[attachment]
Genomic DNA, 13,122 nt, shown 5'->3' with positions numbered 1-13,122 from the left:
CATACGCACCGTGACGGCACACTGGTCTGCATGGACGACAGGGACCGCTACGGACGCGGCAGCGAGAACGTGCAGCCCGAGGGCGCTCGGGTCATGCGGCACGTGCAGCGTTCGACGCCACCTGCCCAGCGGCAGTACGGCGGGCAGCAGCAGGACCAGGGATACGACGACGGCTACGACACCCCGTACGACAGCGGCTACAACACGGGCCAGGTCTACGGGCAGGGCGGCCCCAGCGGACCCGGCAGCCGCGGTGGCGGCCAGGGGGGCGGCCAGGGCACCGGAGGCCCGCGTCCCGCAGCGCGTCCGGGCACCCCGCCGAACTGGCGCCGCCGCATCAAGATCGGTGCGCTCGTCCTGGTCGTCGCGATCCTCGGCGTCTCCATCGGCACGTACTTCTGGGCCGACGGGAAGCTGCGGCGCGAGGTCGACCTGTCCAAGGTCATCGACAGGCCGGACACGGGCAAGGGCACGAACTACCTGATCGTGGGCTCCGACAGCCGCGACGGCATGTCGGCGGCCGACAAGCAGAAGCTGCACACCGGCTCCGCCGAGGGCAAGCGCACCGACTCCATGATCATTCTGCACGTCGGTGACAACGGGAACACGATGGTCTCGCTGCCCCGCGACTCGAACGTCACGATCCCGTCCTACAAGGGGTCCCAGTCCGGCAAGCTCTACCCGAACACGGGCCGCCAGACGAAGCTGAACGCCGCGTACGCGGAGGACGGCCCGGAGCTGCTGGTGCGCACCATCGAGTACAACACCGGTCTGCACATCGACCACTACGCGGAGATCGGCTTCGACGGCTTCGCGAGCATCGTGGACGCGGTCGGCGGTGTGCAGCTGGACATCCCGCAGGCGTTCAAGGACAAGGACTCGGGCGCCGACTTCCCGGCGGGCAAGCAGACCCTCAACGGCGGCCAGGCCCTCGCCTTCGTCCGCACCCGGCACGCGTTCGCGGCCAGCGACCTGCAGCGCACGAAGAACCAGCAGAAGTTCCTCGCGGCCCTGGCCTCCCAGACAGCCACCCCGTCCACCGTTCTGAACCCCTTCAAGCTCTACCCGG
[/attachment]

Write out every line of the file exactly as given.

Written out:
Genomic DNA, 13,122 nt, shown 5'->3' with positions numbered 1-13,122 from the left:
CATACGCACCGTGACGGCACACTGGTCTGCATGGACGACAGGGACCGCTACGGACGCGGCAGCGAGAACGTGCAGCCCGAGGGCGCTCGGGTCATGCGGCACGTGCAGCGTTCGACGCCACCTGCCCAGCGGCAGTACGGCGGGCAGCAGCAGGACCAGGGATACGACGACGGCTACGACACCCCGTACGACAGCGGCTACAACACGGGCCAGGTCTACGGGCAGGGCGGCCCCAGCGGACCCGGCAGCCGCGGTGGCGGCCAGGGGGGCGGCCAGGGCACCGGAGGCCCGCGTCCCGCAGCGCGTCCGGGCACCCCGCCGAACTGGCGCCGCCGCATCAAGATCGGTGCGCTCGTCCTGGTCGTCGCGATCCTCGGCGTCTCCATCGGCACGTACTTCTGGGCCGACGGGAAGCTGCGGCGCGAGGTCGACCTGTCCAAGGTCATCGACAGGCCGGACACGGGCAAGGGCACGAACTACCTGATCGTGGGCTCCGACAGCCGCGACGGCATGTCGGCGGCCGACAAGCAGAAGCTGCACACCGGCTCCGCCGAGGGCAAGCGCACCGACTCCATGATCATTCTGCACGTCGGTGACAACGGGAACACGATGGTCTCGCTGCCCCGCGACTCGAACGTCACGATCCCGTCCTACAAGGGGTCCCAGTCCGGCAAGCTCTACCCGAACACGGGCCGCCAGACGAAGCTGAACGCCGCGTACGCGGAGGACGGCCCGGAGCTGCTGGTGCGCACCATCGAGTACAACACCGGTCTGCACATCGACCACTACGCGGAGATCGGCTTCGACGGCTTCGCGAGCATCGTGGACGCGGTCGGCGGTGTGCAGCTGGACATCCCGCAGGCGTTCAAGGACAAGGACTCGGGCGCCGACTTCCCGGCGGGCAAGCAGACCCTCAACGGCGGCCAGGCCCTCGCCTTCGTCCGCACCCGGCACGCGTTCGCGGCCAGCGACCTGCAGCGCACGAAGAACCAGCAGAAGTTCCTCGCGGCCCTGGCCTCCCAGACAGCCACCCCGTCCACCGTTCTGAACCCCTTCAAGCTCTACCCGG